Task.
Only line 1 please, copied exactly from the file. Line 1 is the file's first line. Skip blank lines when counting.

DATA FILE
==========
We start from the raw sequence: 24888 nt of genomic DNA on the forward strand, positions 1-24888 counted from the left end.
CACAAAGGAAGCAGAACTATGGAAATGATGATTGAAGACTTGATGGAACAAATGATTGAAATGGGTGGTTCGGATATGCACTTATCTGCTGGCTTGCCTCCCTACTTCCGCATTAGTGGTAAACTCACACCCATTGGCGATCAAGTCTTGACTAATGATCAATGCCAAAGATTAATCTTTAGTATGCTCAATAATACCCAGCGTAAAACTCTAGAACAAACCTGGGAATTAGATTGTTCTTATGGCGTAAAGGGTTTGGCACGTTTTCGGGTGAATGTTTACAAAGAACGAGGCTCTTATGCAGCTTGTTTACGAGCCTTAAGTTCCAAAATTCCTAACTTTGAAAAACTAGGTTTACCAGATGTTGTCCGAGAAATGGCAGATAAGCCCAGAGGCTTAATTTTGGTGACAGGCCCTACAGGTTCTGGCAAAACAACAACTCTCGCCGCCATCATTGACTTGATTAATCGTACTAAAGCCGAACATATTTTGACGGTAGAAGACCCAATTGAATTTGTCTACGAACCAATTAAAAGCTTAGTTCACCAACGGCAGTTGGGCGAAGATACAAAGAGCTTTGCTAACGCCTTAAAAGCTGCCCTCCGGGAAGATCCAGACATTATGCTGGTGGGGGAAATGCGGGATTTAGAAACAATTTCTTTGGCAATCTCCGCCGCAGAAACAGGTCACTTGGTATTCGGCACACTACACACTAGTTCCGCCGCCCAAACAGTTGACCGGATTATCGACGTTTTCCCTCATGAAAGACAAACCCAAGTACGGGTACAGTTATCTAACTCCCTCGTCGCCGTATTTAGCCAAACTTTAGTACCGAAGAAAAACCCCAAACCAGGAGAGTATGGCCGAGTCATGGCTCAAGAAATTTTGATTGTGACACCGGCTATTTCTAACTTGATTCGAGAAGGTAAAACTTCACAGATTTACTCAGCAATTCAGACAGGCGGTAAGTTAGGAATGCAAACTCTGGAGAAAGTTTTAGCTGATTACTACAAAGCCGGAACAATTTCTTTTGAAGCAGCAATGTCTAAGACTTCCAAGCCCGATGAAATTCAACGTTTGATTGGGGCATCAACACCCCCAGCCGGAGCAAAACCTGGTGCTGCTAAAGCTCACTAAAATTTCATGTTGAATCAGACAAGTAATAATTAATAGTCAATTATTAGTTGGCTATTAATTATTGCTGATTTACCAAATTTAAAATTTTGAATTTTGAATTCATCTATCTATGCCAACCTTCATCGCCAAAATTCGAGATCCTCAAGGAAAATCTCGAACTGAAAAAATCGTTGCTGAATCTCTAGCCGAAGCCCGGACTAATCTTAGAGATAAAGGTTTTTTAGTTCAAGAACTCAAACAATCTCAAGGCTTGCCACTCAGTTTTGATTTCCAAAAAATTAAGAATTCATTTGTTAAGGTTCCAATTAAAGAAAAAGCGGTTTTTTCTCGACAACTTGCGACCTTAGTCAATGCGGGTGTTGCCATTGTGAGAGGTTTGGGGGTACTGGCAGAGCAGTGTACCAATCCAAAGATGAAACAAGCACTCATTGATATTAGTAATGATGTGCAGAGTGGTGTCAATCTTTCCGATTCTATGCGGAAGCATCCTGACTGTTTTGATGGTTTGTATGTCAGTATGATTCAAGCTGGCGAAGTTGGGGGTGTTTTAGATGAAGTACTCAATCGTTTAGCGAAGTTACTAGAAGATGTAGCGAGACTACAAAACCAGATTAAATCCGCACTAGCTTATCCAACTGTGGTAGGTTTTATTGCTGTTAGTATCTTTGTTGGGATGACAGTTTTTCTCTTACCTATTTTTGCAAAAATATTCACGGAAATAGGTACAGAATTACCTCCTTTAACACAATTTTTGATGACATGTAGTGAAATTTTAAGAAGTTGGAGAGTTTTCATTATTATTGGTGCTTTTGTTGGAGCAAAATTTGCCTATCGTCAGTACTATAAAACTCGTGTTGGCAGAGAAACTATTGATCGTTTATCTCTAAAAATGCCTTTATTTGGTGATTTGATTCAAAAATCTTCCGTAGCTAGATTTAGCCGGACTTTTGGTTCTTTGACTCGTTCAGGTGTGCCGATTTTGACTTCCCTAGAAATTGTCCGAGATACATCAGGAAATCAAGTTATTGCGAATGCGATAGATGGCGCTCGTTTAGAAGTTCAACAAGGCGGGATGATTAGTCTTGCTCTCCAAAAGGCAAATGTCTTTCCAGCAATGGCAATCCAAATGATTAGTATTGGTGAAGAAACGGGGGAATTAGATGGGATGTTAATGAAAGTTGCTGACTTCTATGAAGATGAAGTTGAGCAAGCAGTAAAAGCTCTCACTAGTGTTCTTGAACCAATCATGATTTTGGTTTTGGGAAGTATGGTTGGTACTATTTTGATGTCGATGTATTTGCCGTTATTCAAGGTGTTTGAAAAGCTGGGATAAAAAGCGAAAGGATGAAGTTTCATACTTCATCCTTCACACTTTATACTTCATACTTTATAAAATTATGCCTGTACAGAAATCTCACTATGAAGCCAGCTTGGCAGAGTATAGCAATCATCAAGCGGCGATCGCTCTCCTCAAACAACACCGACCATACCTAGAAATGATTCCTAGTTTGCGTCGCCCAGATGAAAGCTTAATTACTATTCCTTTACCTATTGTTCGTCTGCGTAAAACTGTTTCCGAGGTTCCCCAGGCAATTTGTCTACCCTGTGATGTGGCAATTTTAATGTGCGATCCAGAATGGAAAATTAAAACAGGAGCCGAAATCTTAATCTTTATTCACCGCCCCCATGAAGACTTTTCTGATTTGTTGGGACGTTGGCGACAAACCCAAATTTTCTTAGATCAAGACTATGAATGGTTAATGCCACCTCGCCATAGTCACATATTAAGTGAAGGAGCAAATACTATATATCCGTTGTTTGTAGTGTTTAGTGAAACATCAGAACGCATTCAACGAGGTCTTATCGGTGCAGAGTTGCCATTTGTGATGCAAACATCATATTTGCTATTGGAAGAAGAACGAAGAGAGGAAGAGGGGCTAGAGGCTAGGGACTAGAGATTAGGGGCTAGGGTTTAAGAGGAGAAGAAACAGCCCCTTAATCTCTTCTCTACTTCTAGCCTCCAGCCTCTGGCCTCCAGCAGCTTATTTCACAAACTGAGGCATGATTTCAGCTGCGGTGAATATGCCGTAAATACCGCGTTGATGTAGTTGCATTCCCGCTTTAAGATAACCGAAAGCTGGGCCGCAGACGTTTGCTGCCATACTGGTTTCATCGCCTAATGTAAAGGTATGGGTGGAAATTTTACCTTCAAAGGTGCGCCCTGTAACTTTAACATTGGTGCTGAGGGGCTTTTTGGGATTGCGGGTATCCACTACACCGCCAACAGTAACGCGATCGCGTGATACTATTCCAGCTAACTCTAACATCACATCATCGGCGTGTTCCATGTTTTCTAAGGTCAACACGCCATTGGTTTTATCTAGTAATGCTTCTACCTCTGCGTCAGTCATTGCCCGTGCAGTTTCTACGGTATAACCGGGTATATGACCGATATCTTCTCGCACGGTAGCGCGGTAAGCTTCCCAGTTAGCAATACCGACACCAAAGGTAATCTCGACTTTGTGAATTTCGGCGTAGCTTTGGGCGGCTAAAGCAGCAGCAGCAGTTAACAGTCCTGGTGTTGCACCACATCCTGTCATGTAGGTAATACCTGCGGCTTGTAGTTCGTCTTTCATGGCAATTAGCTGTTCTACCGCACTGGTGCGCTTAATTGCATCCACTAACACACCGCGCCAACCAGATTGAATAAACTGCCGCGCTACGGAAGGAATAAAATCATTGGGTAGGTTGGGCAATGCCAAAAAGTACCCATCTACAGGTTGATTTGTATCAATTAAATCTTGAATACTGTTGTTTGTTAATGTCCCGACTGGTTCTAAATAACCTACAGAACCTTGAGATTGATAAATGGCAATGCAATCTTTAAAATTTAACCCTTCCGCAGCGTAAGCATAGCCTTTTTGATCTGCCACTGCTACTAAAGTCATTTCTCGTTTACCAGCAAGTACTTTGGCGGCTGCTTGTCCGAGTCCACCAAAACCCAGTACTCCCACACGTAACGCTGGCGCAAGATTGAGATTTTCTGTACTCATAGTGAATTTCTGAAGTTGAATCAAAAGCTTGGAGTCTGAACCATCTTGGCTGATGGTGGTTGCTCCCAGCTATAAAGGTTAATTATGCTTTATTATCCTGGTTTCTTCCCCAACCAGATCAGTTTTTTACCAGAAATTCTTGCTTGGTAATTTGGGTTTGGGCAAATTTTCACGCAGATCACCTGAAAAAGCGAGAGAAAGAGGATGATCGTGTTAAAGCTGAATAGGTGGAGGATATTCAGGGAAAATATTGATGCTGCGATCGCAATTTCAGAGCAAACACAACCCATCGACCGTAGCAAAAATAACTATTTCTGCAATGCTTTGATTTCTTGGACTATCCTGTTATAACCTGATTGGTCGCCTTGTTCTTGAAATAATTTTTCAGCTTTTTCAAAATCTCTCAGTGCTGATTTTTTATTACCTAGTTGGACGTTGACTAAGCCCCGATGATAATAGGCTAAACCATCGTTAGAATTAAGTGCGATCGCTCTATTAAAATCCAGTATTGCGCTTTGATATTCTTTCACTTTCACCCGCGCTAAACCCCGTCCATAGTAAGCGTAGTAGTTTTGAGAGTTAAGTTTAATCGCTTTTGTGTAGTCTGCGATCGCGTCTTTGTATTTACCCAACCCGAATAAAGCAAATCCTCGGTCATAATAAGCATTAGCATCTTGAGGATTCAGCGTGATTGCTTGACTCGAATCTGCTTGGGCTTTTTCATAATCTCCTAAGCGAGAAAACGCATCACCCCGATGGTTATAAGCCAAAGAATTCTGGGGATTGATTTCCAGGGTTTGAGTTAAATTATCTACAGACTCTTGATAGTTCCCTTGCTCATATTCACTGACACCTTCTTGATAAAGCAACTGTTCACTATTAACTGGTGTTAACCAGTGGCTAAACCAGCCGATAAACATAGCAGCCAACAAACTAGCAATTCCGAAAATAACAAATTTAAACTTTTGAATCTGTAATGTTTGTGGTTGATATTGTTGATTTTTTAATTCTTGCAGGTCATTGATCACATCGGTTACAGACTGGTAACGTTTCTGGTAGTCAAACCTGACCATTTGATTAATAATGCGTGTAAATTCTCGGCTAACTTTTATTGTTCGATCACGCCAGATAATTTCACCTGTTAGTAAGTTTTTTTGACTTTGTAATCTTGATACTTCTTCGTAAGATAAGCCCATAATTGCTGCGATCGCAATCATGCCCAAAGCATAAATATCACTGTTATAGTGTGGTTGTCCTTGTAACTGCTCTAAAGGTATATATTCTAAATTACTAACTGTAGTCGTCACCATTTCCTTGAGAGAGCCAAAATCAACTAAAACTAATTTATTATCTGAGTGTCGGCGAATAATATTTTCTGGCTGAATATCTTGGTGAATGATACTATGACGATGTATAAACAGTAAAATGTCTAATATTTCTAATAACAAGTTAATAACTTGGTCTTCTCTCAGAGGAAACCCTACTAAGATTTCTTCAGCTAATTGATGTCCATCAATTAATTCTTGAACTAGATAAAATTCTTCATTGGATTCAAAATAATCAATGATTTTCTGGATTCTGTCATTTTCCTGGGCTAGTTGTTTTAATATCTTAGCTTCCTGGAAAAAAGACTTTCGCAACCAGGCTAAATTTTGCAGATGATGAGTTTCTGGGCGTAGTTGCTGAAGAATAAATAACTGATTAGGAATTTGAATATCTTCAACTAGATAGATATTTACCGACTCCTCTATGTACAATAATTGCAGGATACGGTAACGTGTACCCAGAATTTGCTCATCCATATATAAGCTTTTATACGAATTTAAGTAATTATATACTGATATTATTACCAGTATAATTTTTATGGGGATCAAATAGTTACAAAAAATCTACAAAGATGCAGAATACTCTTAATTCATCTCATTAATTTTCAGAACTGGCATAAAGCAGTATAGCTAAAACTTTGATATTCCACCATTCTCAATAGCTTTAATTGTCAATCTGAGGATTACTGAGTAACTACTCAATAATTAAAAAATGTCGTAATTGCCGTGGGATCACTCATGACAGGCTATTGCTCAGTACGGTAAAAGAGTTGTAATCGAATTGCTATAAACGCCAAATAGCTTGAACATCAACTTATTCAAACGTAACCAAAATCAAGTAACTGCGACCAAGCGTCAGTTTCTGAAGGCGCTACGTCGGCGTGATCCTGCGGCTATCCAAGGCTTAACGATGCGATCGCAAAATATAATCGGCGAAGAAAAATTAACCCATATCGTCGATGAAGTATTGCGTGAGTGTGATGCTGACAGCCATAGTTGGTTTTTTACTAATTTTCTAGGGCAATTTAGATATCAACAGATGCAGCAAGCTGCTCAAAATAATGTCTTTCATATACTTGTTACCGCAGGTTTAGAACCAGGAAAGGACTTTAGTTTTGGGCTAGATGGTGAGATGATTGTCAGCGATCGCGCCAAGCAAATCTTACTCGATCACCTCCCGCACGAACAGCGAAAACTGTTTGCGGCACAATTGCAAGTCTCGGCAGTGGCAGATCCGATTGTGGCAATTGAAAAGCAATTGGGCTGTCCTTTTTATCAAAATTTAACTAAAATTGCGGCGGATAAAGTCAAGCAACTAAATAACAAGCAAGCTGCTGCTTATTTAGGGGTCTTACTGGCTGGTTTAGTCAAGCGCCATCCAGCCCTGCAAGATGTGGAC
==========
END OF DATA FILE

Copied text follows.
We start from the raw sequence: 24888 nt of genomic DNA on the forward strand, positions 1-24888 counted from the left end.